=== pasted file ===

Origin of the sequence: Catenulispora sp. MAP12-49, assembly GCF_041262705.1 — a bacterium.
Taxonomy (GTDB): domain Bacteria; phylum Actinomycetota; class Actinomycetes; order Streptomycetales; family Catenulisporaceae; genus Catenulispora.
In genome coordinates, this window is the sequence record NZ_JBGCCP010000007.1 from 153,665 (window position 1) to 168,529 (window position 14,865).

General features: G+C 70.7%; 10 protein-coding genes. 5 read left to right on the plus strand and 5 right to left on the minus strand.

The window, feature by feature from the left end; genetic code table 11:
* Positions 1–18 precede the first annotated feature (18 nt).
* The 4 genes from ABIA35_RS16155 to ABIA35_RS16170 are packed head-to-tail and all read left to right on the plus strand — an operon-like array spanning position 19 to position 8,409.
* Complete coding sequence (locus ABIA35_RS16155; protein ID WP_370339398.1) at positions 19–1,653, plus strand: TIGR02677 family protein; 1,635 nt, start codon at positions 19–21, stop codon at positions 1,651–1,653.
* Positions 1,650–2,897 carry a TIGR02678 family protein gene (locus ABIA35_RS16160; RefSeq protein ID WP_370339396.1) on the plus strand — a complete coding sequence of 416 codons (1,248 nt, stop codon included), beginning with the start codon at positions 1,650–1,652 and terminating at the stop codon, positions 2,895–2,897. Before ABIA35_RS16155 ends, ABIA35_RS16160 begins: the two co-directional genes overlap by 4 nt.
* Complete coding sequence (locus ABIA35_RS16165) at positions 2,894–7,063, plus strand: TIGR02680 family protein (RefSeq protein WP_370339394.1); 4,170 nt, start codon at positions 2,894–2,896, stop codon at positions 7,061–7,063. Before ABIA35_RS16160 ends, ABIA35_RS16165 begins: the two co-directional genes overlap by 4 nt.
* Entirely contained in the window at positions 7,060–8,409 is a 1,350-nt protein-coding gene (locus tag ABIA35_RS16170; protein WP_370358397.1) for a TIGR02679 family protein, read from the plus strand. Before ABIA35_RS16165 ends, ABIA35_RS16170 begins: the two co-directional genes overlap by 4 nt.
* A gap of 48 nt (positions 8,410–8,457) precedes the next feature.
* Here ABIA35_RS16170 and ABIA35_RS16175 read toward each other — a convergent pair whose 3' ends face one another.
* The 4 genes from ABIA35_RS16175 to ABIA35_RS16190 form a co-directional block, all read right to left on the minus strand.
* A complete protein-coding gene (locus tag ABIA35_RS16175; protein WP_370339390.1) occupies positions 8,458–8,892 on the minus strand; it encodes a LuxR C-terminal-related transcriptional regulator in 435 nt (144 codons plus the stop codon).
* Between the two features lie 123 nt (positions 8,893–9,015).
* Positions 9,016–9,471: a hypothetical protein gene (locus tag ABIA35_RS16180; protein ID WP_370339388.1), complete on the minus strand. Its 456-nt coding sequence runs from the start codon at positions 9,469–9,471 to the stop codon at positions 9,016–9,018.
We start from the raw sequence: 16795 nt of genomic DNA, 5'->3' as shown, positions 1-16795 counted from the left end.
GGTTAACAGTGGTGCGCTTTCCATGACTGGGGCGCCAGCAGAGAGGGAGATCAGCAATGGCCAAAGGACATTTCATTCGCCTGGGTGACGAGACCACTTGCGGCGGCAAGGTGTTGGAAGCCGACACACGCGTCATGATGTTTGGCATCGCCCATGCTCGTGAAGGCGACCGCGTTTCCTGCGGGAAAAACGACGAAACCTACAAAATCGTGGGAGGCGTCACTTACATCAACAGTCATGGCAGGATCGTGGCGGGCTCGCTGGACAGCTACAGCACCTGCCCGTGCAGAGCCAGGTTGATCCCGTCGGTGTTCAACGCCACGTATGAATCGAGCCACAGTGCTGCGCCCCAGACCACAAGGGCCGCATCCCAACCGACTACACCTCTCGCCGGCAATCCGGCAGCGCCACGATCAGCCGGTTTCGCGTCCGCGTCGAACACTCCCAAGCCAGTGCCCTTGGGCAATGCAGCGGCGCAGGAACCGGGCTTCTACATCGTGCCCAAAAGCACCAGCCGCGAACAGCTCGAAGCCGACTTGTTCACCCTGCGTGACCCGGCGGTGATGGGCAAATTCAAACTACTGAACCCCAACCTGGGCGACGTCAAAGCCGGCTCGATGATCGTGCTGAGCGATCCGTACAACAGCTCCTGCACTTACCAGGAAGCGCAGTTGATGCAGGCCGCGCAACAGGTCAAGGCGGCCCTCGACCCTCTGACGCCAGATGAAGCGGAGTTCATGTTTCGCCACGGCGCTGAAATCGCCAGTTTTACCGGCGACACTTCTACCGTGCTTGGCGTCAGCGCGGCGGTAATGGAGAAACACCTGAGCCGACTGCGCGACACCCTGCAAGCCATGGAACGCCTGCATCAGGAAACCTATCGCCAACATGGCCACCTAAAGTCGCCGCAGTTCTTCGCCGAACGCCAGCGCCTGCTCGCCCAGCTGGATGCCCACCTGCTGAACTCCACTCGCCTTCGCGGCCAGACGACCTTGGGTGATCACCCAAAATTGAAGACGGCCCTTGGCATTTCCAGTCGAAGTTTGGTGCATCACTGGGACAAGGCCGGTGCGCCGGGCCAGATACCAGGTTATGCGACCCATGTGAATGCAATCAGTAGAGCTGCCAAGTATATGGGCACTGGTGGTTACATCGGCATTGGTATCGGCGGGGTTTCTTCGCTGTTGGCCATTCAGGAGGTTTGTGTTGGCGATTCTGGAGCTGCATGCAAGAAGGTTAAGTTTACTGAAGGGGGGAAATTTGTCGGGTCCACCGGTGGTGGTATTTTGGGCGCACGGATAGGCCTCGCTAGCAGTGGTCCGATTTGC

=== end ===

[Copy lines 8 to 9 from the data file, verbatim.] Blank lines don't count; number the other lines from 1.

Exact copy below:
* Complete coding sequence (locus ABIA35_RS16155; protein ID WP_370339398.1) at positions 19–1,653, plus strand: TIGR02677 family protein; 1,635 nt, start codon at positions 19–21, stop codon at positions 1,651–1,653.
* Positions 1,650–2,897 carry a TIGR02678 family protein gene (locus ABIA35_RS16160; RefSeq protein ID WP_370339396.1) on the plus strand — a complete coding sequence of 416 codons (1,248 nt, stop codon included), beginning with the start codon at positions 1,650–1,652 and terminating at the stop codon, positions 2,895–2,897. Before ABIA35_RS16155 ends, ABIA35_RS16160 begins: the two co-directional genes overlap by 4 nt.